Introduction The transition between paediatric and adult care for young people with chronic illness or disability is often poorly managed, with adverse consequences for health. Although many agree that adolescent services need to be improved, there is little empirical data on which policies can be based.
Objectives To systematically review the evidence of effectiveness of transitional care programmes in young people aged 11–25 with chronic illness (physical or mental) or disability, and identify their successful components.
Design A systematic literature review in July 2010 of studies which consistently evaluated health outcomes following transition programmes, either by comparison with a control group or by measurement pre-intervention and post-intervention.
Results 10 studies met the inclusion criteria, six of which showed statistically significant improvements in outcomes. Descriptive analysis identified three broad categories of intervention, directed at: the patient (educational programmes, skills training); staffing (named transition co-ordinators, joint clinics run by paediatric and adult physicians); and service delivery (separate young adult clinics, out of hours phone support, enhanced follow-up). The conditions involved varied (eg, cystic fibrosis, diabetes mellitus), and outcome measures varied accordingly. All six interventions that resulted in significant improvements were in studies of patients with diabetes mellitus, with glycosylated haemoglobin level, acute and chronic complications, and rates of follow-up and screening used as outcome measures.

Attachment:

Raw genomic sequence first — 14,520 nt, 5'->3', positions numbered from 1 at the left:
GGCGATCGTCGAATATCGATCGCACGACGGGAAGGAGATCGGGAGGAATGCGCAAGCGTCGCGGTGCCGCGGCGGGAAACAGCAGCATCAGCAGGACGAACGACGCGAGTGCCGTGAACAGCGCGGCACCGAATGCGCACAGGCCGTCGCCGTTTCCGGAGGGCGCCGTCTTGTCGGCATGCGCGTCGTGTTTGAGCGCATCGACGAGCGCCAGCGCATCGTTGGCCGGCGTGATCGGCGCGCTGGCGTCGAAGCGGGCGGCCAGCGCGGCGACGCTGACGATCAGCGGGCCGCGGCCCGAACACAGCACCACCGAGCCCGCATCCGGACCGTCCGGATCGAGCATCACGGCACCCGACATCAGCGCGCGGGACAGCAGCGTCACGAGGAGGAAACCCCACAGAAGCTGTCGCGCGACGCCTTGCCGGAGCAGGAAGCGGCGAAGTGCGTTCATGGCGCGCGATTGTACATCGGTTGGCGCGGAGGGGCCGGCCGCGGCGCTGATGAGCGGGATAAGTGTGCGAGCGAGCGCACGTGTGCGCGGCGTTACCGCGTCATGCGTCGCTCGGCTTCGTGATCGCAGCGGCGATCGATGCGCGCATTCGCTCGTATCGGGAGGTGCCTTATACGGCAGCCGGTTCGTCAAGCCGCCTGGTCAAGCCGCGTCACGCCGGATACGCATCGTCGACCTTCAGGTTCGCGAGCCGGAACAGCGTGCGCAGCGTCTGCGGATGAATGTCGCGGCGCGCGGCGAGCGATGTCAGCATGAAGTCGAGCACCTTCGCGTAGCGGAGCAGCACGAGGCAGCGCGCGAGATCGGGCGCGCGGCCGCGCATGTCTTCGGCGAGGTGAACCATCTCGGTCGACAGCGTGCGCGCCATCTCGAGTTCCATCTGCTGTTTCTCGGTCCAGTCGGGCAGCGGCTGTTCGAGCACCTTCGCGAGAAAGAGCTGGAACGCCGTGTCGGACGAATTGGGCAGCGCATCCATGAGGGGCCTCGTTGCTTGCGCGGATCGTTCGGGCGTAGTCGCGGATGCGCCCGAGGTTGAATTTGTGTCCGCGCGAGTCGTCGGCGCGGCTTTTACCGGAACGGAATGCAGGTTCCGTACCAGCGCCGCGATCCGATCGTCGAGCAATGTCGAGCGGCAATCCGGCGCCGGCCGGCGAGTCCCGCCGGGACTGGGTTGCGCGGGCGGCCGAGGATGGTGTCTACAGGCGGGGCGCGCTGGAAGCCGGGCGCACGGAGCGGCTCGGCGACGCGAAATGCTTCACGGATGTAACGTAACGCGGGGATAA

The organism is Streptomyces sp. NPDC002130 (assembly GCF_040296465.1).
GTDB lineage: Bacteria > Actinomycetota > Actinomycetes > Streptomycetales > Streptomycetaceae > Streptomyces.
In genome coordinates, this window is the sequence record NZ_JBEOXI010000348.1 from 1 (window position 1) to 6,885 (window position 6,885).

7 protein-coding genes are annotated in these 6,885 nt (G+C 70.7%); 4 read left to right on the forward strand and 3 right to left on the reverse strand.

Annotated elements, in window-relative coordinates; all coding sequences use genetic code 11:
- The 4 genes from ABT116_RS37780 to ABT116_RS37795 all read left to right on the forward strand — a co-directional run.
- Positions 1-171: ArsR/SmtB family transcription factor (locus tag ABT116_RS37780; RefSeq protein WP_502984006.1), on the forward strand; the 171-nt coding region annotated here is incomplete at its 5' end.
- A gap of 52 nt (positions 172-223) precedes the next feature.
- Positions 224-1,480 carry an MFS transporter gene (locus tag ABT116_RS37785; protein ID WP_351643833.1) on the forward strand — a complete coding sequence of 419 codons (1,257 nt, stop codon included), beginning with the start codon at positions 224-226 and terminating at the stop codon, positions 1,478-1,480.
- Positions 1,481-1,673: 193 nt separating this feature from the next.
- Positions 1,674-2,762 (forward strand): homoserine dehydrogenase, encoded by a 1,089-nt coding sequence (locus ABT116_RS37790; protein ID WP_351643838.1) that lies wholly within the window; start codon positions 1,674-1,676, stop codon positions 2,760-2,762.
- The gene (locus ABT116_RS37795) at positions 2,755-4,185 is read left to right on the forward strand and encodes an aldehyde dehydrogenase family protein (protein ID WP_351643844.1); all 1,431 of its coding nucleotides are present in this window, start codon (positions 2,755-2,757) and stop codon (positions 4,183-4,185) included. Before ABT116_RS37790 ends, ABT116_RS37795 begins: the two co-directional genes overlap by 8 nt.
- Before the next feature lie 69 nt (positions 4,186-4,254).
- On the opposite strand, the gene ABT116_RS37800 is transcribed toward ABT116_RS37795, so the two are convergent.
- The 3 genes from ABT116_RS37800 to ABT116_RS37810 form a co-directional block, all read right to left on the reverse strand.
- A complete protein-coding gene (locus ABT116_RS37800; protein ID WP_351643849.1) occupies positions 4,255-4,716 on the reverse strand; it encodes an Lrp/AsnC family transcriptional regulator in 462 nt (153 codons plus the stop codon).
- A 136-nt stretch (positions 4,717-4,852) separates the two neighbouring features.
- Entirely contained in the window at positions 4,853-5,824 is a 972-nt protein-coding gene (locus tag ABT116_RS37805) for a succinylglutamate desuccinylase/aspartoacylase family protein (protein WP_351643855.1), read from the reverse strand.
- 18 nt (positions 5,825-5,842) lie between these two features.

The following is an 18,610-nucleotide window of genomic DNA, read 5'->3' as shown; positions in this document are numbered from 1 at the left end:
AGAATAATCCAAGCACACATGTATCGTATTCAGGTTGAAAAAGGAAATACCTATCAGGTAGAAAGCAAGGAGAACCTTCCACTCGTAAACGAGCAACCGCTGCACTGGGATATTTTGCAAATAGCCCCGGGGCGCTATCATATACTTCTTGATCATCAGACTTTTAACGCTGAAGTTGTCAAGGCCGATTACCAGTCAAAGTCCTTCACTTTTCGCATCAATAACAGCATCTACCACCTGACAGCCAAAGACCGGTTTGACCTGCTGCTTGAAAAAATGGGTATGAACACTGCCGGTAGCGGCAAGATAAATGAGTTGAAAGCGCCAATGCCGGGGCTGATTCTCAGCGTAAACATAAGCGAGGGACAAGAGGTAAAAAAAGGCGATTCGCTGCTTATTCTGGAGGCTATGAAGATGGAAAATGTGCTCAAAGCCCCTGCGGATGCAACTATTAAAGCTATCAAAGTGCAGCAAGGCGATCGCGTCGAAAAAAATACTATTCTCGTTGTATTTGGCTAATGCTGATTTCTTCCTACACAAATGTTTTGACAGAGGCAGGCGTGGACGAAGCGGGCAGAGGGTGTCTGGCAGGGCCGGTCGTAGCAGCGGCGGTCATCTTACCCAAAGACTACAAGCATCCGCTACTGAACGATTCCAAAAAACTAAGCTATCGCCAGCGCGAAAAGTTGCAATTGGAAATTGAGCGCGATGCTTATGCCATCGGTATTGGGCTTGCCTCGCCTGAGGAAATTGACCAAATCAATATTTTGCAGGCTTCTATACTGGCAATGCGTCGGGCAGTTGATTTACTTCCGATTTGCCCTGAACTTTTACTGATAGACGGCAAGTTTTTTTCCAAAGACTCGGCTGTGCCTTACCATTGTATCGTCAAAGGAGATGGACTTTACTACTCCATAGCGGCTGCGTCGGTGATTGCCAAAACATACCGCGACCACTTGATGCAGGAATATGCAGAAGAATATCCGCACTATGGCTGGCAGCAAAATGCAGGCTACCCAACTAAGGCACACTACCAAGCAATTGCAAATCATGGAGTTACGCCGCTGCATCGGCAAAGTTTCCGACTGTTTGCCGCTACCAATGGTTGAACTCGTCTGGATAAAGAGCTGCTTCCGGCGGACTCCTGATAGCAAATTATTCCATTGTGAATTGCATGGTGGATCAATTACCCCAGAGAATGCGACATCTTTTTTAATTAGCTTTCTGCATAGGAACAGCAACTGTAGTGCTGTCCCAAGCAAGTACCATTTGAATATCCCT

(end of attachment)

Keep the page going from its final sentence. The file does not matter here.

Conclusions The most commonly used strategies in successful programmes were patient education and specific transition clinics (either jointly staffed by paediatric and adult physicians or dedicated young adult clinics within adult services). It is not clear how generalisable these successful studies in diabetes mellitus will be to other conditions.
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Funding KL's research is funded by the National Institute for Health Research
Competing interests None.
Provenance and peer review Not commissioned; externally peer reviewed.